Better connecting the dots between e-mail and social media

Discussion
Oct 12, 2015

By now, we can hopefully assume that most retailers and brands have a handle on e-mail campaigns (although personalized campaigns may be another matter), and at least a decent one on social media. But how many marketers are connecting all the necessary dots in order to increase the value of their e-mail marketing promotions by getting them shared and measured properly on social media?

At a Shop.org “Big Ideas” session last week, Jason Warnock, VP, intelligence products for Yesmail Interactive, presented the idea that, since social media in many cases is not driving a positive ROI, while e-mail marketing is, marketers need to integrate the two. The objective is to allow e-mail recipients to receive incentives for passing along promotions via social media in such a way that the campaign shares render visually well and can be tracked.

One example he gave was a Banana Republic campaign that offered 20 percent off by e-mail, with an extra 10 percent when the recipient shared the offer via social media. Right now, at least with Yesmail, this works for Facebook, Twitter, LinkedIn and Pinterest. The program allows e-mail subscribers to share an e-mail with the click of a button and the marketer can track purchases from the message plus basic information on consumers who interact with during the campaign.

The product that does this is positioned as a lower cost alternative to social display advertising. He calls this the migration from CRM (customer relationship management) to CMR (customer managed relationship). For Mr. Warnock, since a typical Facebook share reaches an average of 350 prospective customers, the sky really becomes the limit. And the Holy Grail here may be identifying star brand advocates and providing them with additional rewards and incentives.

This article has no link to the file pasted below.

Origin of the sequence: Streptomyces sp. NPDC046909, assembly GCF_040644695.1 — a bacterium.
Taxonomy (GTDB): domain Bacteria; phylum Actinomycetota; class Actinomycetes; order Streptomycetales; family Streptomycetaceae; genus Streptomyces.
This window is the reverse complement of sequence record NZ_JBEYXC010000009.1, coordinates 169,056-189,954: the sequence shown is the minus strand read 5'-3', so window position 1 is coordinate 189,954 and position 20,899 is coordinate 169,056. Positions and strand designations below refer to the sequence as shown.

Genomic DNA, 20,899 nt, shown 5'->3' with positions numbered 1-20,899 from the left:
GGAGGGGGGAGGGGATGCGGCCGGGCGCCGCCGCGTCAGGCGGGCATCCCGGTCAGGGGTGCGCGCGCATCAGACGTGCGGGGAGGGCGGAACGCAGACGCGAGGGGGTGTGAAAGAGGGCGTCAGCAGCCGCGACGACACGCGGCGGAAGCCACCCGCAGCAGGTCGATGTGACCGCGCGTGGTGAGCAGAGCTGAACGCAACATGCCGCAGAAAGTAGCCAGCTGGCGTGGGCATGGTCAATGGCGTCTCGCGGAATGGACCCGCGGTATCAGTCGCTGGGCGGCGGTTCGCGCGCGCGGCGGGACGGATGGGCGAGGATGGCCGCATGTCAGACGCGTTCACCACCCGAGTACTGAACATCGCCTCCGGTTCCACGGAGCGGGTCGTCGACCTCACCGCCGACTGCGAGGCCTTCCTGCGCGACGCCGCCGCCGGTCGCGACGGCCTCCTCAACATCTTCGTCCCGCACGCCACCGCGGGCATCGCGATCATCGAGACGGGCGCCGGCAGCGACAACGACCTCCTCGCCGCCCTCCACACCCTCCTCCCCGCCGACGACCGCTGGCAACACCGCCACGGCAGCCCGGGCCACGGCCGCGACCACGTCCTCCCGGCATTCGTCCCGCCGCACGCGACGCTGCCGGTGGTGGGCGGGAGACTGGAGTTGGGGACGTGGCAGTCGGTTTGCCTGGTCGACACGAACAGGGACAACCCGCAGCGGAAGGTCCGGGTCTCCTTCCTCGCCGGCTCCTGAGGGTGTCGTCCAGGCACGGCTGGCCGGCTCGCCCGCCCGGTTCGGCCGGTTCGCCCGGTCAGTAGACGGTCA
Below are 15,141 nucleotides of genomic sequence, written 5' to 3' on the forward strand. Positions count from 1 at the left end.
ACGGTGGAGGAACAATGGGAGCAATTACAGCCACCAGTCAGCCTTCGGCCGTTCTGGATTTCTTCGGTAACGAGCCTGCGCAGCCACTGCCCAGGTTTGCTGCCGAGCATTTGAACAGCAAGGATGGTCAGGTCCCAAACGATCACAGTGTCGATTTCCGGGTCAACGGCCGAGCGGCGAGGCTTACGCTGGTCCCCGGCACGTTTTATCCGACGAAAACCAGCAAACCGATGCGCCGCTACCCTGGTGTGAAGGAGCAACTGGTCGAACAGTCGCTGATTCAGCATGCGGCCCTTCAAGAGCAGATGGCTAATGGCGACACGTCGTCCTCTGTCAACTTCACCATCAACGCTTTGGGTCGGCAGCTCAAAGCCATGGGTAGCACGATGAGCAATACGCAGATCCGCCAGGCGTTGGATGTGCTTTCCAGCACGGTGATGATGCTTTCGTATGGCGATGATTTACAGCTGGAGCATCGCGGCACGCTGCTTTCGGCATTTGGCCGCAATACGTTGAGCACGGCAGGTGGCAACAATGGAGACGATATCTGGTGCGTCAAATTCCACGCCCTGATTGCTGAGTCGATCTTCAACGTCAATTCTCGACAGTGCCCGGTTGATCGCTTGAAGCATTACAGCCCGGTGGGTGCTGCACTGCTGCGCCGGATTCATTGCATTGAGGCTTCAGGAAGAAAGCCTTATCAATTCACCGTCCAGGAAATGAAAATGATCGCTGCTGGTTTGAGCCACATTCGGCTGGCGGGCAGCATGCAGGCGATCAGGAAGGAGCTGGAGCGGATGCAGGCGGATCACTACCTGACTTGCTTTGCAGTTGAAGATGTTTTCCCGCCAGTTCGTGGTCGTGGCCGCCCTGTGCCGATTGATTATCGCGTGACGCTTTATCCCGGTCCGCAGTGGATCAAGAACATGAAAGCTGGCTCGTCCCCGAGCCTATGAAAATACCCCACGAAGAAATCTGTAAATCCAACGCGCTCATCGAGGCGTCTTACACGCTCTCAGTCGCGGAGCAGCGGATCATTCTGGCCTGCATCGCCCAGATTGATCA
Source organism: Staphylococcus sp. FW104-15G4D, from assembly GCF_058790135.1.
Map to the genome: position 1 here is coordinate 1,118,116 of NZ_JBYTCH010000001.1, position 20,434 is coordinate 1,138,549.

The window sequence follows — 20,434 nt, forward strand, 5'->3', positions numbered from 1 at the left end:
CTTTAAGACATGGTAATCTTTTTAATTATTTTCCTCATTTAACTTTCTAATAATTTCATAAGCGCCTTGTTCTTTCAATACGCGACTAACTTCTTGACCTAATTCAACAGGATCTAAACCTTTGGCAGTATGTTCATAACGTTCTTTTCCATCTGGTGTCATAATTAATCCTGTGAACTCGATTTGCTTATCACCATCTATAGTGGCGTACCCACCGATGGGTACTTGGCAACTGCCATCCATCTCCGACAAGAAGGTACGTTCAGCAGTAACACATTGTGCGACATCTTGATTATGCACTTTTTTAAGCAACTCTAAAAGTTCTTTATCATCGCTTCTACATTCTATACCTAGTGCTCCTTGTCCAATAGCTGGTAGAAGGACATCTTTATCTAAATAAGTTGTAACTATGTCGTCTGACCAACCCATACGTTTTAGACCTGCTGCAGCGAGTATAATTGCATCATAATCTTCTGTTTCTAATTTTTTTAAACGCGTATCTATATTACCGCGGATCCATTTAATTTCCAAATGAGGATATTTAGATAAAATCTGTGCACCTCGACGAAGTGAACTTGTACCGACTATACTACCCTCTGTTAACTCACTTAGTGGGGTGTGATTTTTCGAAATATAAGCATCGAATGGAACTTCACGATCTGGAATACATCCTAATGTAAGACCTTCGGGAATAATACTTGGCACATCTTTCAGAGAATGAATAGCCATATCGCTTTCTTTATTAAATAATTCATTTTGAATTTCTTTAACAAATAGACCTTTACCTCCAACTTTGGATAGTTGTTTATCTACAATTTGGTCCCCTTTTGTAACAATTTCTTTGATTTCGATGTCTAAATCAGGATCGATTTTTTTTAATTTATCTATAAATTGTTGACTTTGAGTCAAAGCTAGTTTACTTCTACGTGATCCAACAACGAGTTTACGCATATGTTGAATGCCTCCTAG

Media Post’s Email Marketing Daily says that Infor has just updated its e-mail marketing product to allow for social media integration. And yet a recent study by ReachMail says only 56 percent of marketers are currently integrating social media and e-mail, and fewer than 10 percent of e-mail marketers plan to focus on social media integration in 2015, per Econsultancy.

A post on the buffersocial blog suggests other ways to integrate e-mail and social media, including uploading e-mail subscriber lists to social networks to monitor their needs, send them customized offers, and gain new followers; running retargeting ads on Facebook and Twitter for those who click your e-mails; and creating exclusive social groups for your e-mail subscribers.

How important is it for retailers and brands to improve the social media sharing functionality of e-mail campaigns? Are e-mail campaigns that can be passed along more effectively and appealingly in social media a big step forward?

Braintrust
"It’s vitally important to retailers to fully integrate marketing messages across platforms. This was relevant before the Internet and it’s relevant now. The key change has been in the message itself."

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4 Comments on "Better connecting the dots between e-mail and social media"